Kettering curry house stripped of its licence after employing illegal workers

The Red Rose in George Street.

A Kettering curry house which employed five illegal workers has lost its alcohol licence – after its owner claimed some were actually homeless people he was helping.

The Bangladeshi men were detained during an immigration raid at the Red Rose in George Street on October 31, and there may have been a sixth as another man escaped after saying he would “get the key” having given a possible fake identity.

The restaurant told the immigration service they weren’t all working but their explanation wasn’t accepted and the curry house was slapped with a £50,000 civil penalty notice.

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The Home Office then called for Kettering Council to hold a review of their licence and after a 45-minute meeting last month councillors unanimously agreed it should be revoked.

Chief immigration officer Jack Davies said staff were being paid cash in hand with no contracts and one was being paid just £50 to £60 per week plus accommodation.

He said: “Some might say that’s very clearly all the indicators of modern day slavery.”

Cllr Lloyd Bunday asked Red Rose owner Manwar Rashid: “If they weren’t there to work, why were they there?”

In response, Mr Rashid said: “They were not all working. A few of the persons were just given accommodation because they were homeless and I have stated that with the Home Office. They were given food and living accommodation to stay there. But the accommodation is part of the job.”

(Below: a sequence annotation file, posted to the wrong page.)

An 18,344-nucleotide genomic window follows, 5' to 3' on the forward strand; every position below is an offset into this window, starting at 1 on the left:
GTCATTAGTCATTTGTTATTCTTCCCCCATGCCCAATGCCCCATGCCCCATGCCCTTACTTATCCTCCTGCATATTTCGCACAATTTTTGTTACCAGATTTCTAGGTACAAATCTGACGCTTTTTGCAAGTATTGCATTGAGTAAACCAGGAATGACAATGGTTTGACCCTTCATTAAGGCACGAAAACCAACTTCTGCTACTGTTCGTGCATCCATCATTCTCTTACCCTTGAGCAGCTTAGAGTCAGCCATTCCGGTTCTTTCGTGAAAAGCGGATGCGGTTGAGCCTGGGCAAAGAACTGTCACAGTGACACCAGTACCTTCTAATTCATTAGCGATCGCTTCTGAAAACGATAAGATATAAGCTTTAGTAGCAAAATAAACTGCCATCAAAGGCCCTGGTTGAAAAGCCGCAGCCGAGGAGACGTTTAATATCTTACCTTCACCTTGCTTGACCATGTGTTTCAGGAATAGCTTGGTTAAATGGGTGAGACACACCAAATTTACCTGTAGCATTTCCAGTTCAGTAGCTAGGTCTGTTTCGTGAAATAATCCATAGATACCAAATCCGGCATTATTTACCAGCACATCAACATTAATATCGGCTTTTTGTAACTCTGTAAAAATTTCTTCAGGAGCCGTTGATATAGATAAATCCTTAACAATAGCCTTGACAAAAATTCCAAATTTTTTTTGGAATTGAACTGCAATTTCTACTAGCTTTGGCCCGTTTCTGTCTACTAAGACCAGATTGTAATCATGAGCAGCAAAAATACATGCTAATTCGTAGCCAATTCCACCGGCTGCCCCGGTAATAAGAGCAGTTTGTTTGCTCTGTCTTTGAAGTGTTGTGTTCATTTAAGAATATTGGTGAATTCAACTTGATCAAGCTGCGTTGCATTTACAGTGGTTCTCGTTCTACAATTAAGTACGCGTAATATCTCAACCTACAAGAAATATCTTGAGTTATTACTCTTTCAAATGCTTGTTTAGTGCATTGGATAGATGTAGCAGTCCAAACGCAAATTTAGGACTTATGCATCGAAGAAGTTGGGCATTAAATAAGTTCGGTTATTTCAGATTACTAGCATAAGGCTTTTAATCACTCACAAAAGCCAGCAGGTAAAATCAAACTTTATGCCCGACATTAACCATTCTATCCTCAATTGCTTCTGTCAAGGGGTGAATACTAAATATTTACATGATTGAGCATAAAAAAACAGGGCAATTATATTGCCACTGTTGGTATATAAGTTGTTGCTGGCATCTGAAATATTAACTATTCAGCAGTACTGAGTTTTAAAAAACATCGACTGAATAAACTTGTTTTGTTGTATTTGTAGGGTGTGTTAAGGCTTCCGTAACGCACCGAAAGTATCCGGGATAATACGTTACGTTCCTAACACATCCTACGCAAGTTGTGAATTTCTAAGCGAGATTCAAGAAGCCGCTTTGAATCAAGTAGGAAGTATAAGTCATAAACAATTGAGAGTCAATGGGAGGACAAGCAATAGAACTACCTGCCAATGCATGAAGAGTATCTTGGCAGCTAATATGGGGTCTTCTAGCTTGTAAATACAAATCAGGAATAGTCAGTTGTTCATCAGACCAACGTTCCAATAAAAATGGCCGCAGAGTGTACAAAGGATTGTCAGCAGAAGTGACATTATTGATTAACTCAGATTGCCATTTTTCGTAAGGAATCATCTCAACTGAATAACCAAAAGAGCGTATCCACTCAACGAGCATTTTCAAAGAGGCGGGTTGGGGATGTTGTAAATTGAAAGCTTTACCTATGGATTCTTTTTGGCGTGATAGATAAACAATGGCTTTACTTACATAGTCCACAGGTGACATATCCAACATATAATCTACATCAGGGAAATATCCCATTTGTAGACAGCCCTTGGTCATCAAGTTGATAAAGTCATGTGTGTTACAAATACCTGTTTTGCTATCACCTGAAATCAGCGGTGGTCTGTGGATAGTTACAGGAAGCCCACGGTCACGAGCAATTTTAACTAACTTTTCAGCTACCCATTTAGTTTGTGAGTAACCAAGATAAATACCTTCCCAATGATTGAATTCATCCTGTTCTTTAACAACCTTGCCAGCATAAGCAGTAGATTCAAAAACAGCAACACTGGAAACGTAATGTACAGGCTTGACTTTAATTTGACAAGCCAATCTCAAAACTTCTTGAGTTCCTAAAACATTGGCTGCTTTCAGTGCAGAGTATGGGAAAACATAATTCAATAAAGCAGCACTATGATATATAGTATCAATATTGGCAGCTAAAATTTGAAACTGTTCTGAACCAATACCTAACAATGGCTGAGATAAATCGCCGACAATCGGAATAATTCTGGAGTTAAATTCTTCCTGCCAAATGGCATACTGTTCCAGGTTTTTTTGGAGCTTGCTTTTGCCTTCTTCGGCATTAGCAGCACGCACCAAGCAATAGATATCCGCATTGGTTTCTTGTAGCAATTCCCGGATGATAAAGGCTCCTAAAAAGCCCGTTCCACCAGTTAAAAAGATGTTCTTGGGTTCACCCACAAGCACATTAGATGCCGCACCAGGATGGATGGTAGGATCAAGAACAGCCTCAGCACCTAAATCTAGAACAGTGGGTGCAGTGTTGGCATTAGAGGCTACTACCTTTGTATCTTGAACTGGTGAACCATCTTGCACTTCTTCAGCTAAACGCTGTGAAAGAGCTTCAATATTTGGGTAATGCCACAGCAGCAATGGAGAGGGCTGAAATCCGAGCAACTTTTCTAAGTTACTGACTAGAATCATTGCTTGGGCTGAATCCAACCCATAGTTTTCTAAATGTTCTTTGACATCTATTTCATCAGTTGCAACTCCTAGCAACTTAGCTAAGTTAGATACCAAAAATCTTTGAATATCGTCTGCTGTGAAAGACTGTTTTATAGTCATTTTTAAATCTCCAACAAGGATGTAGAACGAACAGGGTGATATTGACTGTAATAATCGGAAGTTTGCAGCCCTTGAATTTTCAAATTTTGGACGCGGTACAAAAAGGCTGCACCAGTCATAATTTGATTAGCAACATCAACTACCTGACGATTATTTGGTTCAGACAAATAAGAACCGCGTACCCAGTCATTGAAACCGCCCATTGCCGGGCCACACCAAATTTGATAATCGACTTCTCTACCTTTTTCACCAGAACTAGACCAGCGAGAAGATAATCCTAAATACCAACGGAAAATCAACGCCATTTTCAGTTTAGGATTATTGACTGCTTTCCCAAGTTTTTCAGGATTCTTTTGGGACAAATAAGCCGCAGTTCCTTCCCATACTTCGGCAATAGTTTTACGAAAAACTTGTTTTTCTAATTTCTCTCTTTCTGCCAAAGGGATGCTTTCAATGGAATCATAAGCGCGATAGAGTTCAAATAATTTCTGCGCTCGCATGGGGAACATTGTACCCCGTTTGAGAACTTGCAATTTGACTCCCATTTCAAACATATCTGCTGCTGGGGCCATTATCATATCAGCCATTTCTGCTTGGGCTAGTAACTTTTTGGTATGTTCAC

HMRC had only two employees registered, which Cllr Bunday said seemed “very, very strange”.

The popular curry house, which has been in Kettering since 1991, temporarily closed after the raid before re-opening the following month.

Mr Rashid admitted not checking whether employees had the right to work in the UK adding that he was “very sorry”, that new measures were in place to make sure they did not make the same mistakes and that it had been a “wake-up call”.

Frank Fender, Mr Rashid’s legal representative, said the loss of a premises licence would have a damaging effect not only on the business but on Mr Rashid’s family.

He proposed to modify the licence rather than revoke it with conditions to ensure it followed the rules.

He said: “For all of those 30 years there’s never been a cause for concern for any of the authorities.

“No issues for the police, no issues for the licensing authority, no issues for any of the other responsible authorities. That in itself is an excellent track record.”

But Cllr Bunday said: “I just wonder whether we are in a situation where we are shutting the door after the horse has bolted. The changes that you’re now saying that you’ve made you’re making purely and simply because you’ve been caught.”

Outlining their unanimous decision to revoke the premises licence in a written notice, the licensing committee said: “The management of the premises fell below the high standards expected of it as a licenced premises and Mr Rashid in employing five, possibly six, illegal workers at the premises had demonstrated a total disregard for the promotion of the licensing objectives.

“His actions were wholly irresponsible, unacceptable and clearly undermined the licensing objective of crime and disorder.”

The decision could yet be appealed in the magistrates’ court.

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Northamptonshire Telegraph